Eric W. Nikitin

Chapter 9. Other Looping Statements

Abstract
There are three looping statements discussed in this section: WHILE, REPEAT, and LOOP. Oberon has many different types of looping statements for a reason. Each one is tailored to specific situations and makes those situations easier to read, write, and understand.
Eric W. Nikitin

Chapter 10. The CASE Statement

Abstract
Although we could use IF for all situations involving conditional execution—that is, making decisions or choosing alternatives—Oberon provides another statement that helps to simplify certain situations.
Eric W. Nikitin

Types

Frontmatter

Chapter 11. Working with Types

Abstract
Type describes data and defines what operations are permitted on values. Type information helps the compiler decide which values can be assigned to variables.
Eric W. Nikitin

Chapter 12. Array Types

Abstract
We have been using one kind of array for quite a while now—ARRAY OF CHAR. But so far, a lot of the details have been left out about what it means to be an array.
Eric W. Nikitin

Chapter 13. Record Types

Abstract
Records are a way of packaging related information together. Records are invaluable for creating abstractions. We can group information together, rather than just treat data as a series of unrelated numbers and letters.
Eric W. Nikitin

Chapter 14. Extending Record Types

Abstract
Type extension provides us with another way to “layer” modules. Type extension allows the programmer to extend an existing record type by adding new fields. In Oberon, the “new” extended type is still compatible with the “old” base type.
Eric W. Nikitin

Chapter 15. Pointer Types

Abstract
The concept of a pointer is, in essence, a very simple notion. However, pointers are often a great source of confusion for novice programmers. So, unlike other chapters, we will start off here with a discussion before seeing an example.
Eric W. Nikitin

Chapter 16. Uses of Pointers

Abstract
Because pointer types are such an important part of the Oberon language, and the fact that many people initially find pointers to be confusing, a separate chapter is provided on some of the more common and appropriate uses for pointers. Later in chapter 19 on type-bound procedures, we will see another important use of pointers.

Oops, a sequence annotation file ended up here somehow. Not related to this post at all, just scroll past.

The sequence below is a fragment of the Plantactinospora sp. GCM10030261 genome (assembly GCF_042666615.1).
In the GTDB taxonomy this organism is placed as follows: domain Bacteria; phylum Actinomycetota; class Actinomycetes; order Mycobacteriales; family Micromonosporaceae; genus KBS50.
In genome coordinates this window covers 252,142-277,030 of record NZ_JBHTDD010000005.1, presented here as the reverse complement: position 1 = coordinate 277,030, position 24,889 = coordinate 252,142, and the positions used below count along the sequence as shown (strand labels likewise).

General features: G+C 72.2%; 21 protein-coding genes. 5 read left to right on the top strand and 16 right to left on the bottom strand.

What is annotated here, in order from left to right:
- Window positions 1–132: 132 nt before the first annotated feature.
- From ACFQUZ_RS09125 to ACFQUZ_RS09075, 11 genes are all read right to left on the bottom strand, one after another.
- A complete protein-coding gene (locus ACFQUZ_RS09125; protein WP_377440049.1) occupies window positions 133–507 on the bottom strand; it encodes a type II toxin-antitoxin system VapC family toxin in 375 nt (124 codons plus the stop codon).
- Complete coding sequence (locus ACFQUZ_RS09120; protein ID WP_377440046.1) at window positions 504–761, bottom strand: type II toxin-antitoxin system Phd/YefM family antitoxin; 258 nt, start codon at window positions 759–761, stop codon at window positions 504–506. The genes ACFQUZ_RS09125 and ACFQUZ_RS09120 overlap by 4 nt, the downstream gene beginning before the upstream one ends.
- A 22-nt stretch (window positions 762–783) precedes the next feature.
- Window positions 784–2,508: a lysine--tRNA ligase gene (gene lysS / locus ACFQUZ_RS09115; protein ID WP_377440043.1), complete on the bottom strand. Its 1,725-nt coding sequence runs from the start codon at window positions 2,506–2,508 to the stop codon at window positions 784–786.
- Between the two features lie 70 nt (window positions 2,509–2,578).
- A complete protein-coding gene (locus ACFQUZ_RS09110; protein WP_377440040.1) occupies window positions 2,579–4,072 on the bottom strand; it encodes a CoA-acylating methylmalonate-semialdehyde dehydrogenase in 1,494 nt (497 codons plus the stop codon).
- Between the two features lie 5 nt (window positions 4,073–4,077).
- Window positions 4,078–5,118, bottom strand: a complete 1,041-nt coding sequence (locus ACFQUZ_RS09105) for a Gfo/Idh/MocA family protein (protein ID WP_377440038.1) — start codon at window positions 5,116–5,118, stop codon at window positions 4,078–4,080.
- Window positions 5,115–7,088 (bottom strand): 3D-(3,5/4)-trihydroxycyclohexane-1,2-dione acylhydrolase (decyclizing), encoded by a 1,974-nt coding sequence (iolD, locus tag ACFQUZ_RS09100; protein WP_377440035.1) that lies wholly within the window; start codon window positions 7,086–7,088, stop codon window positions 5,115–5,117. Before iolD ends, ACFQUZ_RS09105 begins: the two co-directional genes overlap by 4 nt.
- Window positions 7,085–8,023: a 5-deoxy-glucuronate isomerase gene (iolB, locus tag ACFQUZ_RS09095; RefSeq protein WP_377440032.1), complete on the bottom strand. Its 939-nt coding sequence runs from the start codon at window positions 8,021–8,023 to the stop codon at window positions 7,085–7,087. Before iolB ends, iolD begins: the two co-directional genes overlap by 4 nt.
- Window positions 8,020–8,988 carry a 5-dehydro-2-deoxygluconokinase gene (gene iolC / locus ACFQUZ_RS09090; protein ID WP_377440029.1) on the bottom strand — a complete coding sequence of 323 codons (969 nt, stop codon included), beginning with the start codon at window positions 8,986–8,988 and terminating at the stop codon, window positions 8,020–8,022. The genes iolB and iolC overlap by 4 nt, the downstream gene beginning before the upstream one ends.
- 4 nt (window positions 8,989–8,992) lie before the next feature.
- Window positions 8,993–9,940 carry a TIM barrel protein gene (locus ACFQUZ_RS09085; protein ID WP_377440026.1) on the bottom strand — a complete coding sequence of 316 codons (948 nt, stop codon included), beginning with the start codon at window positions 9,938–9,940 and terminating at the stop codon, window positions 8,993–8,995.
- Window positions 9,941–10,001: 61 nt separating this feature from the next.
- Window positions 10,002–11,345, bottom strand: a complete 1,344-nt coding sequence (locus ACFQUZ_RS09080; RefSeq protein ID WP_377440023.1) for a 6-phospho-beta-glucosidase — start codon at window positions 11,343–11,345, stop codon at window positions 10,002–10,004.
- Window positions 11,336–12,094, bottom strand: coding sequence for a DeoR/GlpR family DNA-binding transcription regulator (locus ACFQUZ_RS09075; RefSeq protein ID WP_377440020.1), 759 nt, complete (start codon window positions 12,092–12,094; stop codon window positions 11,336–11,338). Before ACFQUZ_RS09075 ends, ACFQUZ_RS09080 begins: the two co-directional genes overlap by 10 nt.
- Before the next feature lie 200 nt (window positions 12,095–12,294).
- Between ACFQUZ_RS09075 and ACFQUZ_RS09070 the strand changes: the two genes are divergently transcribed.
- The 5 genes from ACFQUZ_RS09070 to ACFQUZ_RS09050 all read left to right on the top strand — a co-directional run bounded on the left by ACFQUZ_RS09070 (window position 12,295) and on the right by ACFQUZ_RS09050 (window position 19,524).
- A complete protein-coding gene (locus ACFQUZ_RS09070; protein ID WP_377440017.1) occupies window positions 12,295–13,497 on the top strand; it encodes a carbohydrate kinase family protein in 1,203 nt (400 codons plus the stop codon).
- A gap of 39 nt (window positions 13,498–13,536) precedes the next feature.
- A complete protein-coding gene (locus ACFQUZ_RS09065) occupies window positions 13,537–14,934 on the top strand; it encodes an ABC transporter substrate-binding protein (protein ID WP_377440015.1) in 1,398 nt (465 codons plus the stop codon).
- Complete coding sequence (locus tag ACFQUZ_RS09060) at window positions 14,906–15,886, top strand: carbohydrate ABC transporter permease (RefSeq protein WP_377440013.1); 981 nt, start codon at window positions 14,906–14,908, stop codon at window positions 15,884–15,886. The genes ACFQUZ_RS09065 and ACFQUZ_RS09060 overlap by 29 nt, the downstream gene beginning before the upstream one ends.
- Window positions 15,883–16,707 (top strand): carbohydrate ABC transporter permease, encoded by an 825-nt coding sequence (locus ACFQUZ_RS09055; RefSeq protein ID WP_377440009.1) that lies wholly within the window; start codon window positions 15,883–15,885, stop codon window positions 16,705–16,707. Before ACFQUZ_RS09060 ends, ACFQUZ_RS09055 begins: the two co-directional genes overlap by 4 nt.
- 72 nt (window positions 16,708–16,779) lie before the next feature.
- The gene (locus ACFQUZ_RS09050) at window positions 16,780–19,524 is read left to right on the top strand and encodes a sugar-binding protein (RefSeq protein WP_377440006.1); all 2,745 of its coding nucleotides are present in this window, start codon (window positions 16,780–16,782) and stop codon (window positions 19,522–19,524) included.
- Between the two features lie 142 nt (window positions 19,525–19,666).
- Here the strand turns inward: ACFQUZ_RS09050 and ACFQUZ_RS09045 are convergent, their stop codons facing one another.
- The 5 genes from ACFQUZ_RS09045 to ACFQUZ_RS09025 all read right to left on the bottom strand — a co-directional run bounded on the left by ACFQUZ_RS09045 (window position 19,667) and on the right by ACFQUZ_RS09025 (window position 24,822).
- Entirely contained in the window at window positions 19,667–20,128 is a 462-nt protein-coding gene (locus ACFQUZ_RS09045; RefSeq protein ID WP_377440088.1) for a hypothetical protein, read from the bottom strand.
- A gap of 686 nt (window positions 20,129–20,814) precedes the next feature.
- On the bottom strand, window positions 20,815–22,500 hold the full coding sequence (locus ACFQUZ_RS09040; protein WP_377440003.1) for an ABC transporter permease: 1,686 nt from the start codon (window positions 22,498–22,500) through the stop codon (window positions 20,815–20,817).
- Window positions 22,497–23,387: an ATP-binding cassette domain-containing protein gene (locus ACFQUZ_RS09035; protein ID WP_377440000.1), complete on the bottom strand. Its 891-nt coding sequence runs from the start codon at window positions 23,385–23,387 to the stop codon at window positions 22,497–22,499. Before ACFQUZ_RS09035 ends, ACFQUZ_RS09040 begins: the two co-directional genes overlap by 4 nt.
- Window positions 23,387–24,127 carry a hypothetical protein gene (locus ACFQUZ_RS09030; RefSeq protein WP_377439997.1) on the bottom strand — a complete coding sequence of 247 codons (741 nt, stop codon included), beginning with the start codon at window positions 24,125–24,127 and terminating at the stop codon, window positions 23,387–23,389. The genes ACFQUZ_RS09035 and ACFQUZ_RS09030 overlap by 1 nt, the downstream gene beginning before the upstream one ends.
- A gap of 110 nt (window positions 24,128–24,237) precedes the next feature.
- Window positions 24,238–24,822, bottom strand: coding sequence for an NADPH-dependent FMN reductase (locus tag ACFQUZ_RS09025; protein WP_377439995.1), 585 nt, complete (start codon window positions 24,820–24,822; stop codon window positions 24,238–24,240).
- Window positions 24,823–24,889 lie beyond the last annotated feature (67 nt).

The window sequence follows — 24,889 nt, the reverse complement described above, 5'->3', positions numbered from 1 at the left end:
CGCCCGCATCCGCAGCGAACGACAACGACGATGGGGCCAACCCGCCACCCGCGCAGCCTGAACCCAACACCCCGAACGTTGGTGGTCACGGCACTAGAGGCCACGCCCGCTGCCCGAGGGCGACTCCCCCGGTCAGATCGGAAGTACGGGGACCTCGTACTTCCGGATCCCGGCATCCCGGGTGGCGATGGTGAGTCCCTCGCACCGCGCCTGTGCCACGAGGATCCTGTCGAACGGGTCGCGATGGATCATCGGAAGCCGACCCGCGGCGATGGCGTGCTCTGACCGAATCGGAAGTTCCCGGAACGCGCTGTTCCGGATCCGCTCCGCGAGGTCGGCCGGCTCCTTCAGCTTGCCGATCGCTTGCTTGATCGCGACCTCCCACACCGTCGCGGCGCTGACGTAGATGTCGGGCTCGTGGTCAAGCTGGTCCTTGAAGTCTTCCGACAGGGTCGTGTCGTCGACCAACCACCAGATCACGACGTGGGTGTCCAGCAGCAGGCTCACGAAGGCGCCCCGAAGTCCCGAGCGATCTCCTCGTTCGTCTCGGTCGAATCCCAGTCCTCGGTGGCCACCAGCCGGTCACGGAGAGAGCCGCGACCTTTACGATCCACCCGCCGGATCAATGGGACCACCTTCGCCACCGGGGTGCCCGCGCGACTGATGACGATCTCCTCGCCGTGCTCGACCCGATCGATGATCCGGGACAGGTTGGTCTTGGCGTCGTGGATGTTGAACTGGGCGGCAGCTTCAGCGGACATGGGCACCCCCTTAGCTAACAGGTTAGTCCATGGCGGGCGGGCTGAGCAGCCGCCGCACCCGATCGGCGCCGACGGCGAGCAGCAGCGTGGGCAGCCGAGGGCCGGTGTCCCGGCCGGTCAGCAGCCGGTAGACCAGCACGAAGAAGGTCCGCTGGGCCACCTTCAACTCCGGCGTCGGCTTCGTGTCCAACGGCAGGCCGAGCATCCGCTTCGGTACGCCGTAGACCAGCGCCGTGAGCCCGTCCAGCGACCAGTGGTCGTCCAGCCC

Eric W. Nikitin

Chapter 17. Sets

Abstract
This may seem an odd place to discuss one of Oberon’s basic types; after all, we talked about all the other basic types toward the beginning of the book. Sets serve some unique purposes in Oberon, and so this topic deserves enough attention to warrant a separate chapter.
Eric W. Nikitin

Type-bound Procedures

Frontmatter

Chapter 18. Objects

Abstract
Thus far in this book, we have demonstrated the use of modular design when writing programs. Discussion on abstraction and encapsulation were intended to show how to effectively use Oberon’s module construct to this end.
Eric W. Nikitin

Chapter 19. Type-bound Procedures

Abstract
We have seen how types and procedures work together—types describe information and procedures describe the actions performed on that information. Up to this point, the main way to tie procedures to the information was as arguments to the procedure.
Eric W. Nikitin

Chapter 20. Additional Topics

Abstract
If you have ever browsed the shelves in the computer section of your local bookstore, you couldn’t possibly have any illusions that this one book would cover all there is to know about programming.
Eric W. Nikitin

Backmatter

Weitere Informationen